The Ghost Fields (Ruth Galloway)

The Ghost Fields (Ruth Galloway) by Elly Griffiths Read Free Book Online

Book: The Ghost Fields (Ruth Galloway) by Elly Griffiths Read Free Book Online
Authors: Elly Griffiths
in something. Remember I said that there were traces of something waxy on the bones?’
    Nelson dimly remembers something of the sort. The trouble is, Ruth always gives him so much information that the important bits sometimes get filtered out.
    ‘Well, the body may have been wrapped in oilcloth, tarpaulin, something like that.’
    ‘Deliberately buried then? He didn’t just lie where he fell?’
    ‘It doesn’t look like it. No.’
    There is a silence. Nelson thinks of the house rising up out of the flat landscape. ‘This marshy ground, could it be somewhere like the grounds of Blackstock Hall, for example?’
    ‘It’s possible.’
    When Ruth has rung off, with promises to call later with news of Kate’s second day at school, Nelson turns to Clough.
    ‘I think it’s time we had another word with Old George. He was the only one around at the time that Fred went missing.’
    ‘Don’t forget the other brother who mysteriously disappeared.’
    ‘I won’t,’ says Nelson. ‘Wonder if his body’s buried in anaerobic whatsit too.’
    ‘Better go gently, boss. Remember Granddad’s already complained about us.’
    ‘I’ll take Johnson with me,’ says Nelson. ‘He can hardly get nasty with a pregnant woman.’

    Not far from Norwich (Norwich, Vermont, that is), Nell Blackstock Goodheart is reading a letter headed ‘The History Men: Bringing the Past to Life!’. She reads impatiently, getting some of the breakfast preserves on the paper. When she has finished, she calls to her husband, Blake, who is watering the plants on the porch.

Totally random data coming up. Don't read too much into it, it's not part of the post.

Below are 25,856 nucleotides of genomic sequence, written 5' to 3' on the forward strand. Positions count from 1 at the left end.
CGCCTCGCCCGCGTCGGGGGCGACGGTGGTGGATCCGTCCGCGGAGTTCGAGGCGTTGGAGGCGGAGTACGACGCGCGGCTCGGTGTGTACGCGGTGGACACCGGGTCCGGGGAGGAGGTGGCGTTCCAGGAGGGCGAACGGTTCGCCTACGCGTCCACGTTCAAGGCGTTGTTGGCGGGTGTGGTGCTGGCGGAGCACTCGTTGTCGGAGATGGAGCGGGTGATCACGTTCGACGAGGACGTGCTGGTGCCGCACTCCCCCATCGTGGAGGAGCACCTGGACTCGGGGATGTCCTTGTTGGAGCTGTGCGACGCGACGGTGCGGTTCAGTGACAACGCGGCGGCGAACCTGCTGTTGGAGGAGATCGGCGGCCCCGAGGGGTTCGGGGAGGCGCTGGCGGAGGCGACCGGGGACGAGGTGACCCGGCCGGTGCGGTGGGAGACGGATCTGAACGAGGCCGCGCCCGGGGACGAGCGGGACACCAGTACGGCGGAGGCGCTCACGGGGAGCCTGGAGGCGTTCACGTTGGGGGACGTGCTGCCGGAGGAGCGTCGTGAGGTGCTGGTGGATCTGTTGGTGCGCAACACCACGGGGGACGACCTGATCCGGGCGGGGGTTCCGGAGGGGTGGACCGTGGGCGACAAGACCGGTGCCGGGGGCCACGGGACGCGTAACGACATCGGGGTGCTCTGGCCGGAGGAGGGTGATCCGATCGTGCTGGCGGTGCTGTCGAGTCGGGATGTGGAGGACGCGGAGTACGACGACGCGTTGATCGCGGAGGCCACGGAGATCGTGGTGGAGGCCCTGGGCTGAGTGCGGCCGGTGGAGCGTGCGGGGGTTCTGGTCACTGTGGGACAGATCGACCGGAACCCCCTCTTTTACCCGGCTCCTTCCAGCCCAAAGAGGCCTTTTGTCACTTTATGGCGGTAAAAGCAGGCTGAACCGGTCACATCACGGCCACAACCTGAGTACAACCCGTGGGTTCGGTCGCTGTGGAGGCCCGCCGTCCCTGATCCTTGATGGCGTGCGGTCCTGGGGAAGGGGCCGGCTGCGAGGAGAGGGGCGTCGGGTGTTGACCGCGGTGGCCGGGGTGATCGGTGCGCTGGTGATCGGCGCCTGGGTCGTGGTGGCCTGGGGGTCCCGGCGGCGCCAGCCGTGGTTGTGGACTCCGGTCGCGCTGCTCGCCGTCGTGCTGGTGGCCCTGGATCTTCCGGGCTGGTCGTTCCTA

‘Looks like they definitely want to make a film about Daddy.’
    Blake Goodheart appears in the doorway, watering can in hand.
    ‘Who are “they”, honey?’
    ‘The TV people. Remember, I told you about them?’
    She doesn’t show him the letter because she knows that the exclamation mark would cause him actual, physical pain.
    Blake puts the watering can on the three-legged stool reserved for that purpose. Then he changes from his porch shoes (subtly different from his yard shoes) into leather slippers. Nell watches him. Forty years of marriage have made her supremely tolerant while never tempting her to join her husband in any of his foibles. She doesn’t own a pair of slippers and regularly gardens in her bare feet.
    Blake joins his wife at the breakfast table and pours himself coffee.
    ‘Why would a television company want to make a film about Fred?’ He has never met his father-in-law, who died when Nell was three, but, along with the rest of the family, he always refers to him with familiarity. Fred’s shadow loomed large over Nell’s childhood, just as his picture – sombrely handsome in his pilot’s uniform – now looms over her nightstand. For over forty years Blake has gone to bed with that tense young face staring at him. It’s no wonder that they’re on first-name terms.
    ‘Well, you know they found his body in the plane. They’ve positively identified him as being the pilot.’ It will hardly be a body after all these years, she thinks. She doesn’t say this aloud though; Blake is squeamish about all aspects of life – and death. ‘It seems that they’re planning a programme about American airmen in Norfolk.’ She pronounces it ‘Nor-fork’. ‘And they want to include Daddy. Especially as he was born in those parts.’
    ‘But you wouldn’t want to get mixed up with something like that,’ protests Blake. ‘Television.’ The couple possess one small set, which is kept in Nell’s sewing room and reserved for the exclusive use of their grandchildren. But if Blake had his way, even this one concession to modern life would be banished. There’s nothing wrong with playing cribbage in the evenings. Besides, reception is terrible in the Green Mountains.
    ‘It’ll be a proper academic programme,’ says Nell. ‘Frank Barker’s presenting it. You know you liked his book about Victorian England.’
    Blake grunts

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